Administrative structures were modified rather than abolished, and personnel were retained—in some cases for generations, like the family of heresiographer and polemicist John of Damascus —rather than replaced. At the same time, however, documentary evidence—most plentiful for Egypt, but also surviving for late 7th-century Palestine—shows that the new rulers either arrived with, or very swiftly developed, their own administrative language; requisition receipts were already being issued in the early s using dates in the Era of the Hijra , and many bilingual papyri use Arabic terminology, rather than direct translation or transliteration from Byzantine-Greek practice.
Economic trends also varied from region to region, or even town to town. New commercial, residential, and religious both churches and mosques building was carried out after the conquests in towns like Jerash Gerasa , Fihl Pella , and Baysan Scythopolis. Indeed, much of the demographic and economic decline visible in the archaeological record either pre-dates the s e.
Apamea in Syria or can be linked to the shift in the centre of economic gravity from the mid-8th century, connected with—or perhaps prompting—the move of the caliphal capital from Damascus to Baghdad e. Finally, the relative paucity of material evidence for the public expression of Islam from the first half of the 7th century, together with the patchy understanding shown by non-Muslim literary sources before the Armenian history attributed to Sebeos in the s, has suggested to some historians that early Islam remained a faith for the conquest elite, not one widely used as a language of legitimacy for Arab rule.
Fowden, From Empire to Commonwealth Morony, Iraq After the Muslim Conquest The murder of Khosrow II inaugurated a four-year succession crisis in the Sasanian dynasty of the Persian Empire , crippling a regime weakened by internal strife and incessant war with the Eastern Roman Empire. Abu Bakr dispatched Arab armies to conquer the Near East; motivated by their new faith and the promise of booty, the Arab light cavalry defeated the Persian Empire within two decades.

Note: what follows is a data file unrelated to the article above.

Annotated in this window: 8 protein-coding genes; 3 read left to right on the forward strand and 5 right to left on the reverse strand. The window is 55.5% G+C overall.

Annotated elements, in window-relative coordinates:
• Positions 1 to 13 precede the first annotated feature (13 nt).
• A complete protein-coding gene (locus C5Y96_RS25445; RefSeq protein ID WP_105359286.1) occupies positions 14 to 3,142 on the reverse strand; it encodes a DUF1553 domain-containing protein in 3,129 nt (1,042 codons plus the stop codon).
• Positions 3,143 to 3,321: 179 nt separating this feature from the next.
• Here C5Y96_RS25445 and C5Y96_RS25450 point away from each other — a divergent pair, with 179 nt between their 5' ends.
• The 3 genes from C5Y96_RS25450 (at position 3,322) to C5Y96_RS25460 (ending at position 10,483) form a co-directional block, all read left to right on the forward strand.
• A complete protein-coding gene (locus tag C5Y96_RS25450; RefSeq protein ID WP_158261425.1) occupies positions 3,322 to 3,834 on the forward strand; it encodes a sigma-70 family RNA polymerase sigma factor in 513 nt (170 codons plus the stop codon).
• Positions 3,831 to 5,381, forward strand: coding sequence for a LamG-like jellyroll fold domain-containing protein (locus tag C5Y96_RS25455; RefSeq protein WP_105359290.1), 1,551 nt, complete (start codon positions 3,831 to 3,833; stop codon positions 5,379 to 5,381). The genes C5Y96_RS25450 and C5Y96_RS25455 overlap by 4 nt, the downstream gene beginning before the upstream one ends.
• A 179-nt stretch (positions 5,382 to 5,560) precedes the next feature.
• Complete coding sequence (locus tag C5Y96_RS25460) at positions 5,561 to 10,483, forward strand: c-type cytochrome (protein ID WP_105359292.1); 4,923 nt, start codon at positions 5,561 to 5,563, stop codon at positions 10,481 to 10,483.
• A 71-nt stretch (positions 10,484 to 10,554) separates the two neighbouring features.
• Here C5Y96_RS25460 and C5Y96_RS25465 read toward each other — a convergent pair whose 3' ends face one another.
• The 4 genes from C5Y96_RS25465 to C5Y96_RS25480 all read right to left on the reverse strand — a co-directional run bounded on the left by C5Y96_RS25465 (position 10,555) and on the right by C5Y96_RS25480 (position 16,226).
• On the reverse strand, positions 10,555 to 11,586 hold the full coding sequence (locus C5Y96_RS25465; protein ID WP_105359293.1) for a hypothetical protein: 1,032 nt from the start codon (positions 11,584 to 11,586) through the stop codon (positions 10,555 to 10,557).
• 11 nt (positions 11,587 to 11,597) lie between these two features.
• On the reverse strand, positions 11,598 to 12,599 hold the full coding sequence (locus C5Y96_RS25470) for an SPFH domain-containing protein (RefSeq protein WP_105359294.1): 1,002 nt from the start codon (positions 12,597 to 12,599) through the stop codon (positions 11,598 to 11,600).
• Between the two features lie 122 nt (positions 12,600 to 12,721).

The Arab conquest of Central Asia took longer. Transoxiana was not subdued until the mid-8th century and Turkic groups north of the Jaxartes remained outside Muslim influence for much longer. The conquest began in with the capture of Persian territory on the Arabian Peninsula al-Bahrayn , followed by raids into the Tigris—Euphrates delta.
In , Khalid b. A Persian counteroffensive, coupled with the death of Abu Bakr, resulted in the Sasanian reconquest of the Sawad later in Although initially defeated by the Persians at the Battle of the Bridge in , the Arabs subsequently crushed the Sasanians, capturing their frontier posts and opening the Sawad again to Muslim raids —6. These victories against the Persians led many of their former Arab allies to defect to the Muslims.